When Greg Palast’s work exposing how integral lobbying was to New Labour in 1998, a small part of this involved Armstrong, then the Local Government Minister, who walked out of a meeting with journalists as Palast’s revelations reached a local government conference in Bournemouth. A BBC correspondent asked Armstrong about the Local Government Association (LGA) employing lobbyist Ben Lucas and suggested that Lucas had told the association that “he would be able to get hold a copy of the forthcoming White Paper on local government before publication.” Armstrong said: “No one other than you from the BBC has suggested that anyone from the government has been involved in deals […] It is a slur, it is outrageous. It is not true. I do deals with no one and I have been straight with delegates here.” According to the BBC report, it then emerged that the LGA were to meet to discuss the future of Lucas, a director of lobbyist company LLM, who they had employed on a six-month contract.
In relation to this, Armstrong is also quoted in the Campaign for Freedom of Information’s, analysis of the government’s proposed reforms to the Local Government Bill. Here the provisions on advance access to reports relating to forthcoming decisions of individual executive members are argued to be weak. Executives may frequently discuss forthcoming decisions which are delegated to individual members or officers. No decision-making meeting — to which the public would have access — would ever take place. According to the minister, an executive may:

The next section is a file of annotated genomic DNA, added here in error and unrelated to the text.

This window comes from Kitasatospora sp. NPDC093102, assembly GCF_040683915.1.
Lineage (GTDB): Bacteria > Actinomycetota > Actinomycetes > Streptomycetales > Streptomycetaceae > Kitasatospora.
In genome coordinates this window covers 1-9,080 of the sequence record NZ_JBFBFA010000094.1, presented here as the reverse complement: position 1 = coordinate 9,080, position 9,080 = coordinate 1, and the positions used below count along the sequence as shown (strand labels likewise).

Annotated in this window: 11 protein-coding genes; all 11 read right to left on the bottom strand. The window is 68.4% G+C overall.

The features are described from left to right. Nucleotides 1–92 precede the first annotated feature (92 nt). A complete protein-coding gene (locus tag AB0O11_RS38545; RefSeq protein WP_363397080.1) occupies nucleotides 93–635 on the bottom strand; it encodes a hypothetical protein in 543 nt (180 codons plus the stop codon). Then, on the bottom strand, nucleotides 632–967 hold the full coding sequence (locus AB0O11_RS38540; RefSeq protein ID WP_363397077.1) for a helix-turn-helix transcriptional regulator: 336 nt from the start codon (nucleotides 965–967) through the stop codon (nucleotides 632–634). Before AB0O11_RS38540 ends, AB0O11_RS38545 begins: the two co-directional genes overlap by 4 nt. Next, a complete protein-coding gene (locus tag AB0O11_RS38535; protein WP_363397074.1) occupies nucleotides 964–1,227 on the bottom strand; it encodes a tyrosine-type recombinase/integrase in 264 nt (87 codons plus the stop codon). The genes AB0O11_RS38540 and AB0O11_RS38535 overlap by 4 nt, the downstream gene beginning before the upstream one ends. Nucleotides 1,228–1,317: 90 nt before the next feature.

…meet as a group of executive members, each of whom will have personal responsibility for an area of decision taking.
Such meetings would apparently be private under the draft regulations. In her statement that: “Committee meetings may be open to the public, but too often that is not where real decisions are made,” we begin to gain a fuller picture of how democracy works to exclude the public and that in the case of the MPs who make up GovNet it is made to work by including the lobbyists.
Indeed Armstrong’s role in government/business was mentioned in the Public Administration Committee’s (January 2008) deliberations on ‘Lobbying: Access and influence in Whitehall,’ which of course notes that “Lobbying activity in the United Kingdom is subject to no specific external regulation.” This also noted:
The main difference between the CIPR [Chartered Institute of Public Relations] Code and the Codes of the APPC [Association of Professional Political Consultants] and PRCA [Public Relations Consultants Association] is that the former does not require the public disclosure of clients’ names, while the latter do. This issue is at the heart of debate within the lobbying world about the appropriate limits to transparency and the extent to which lobbyists have a duty to inform the wider public about their activities.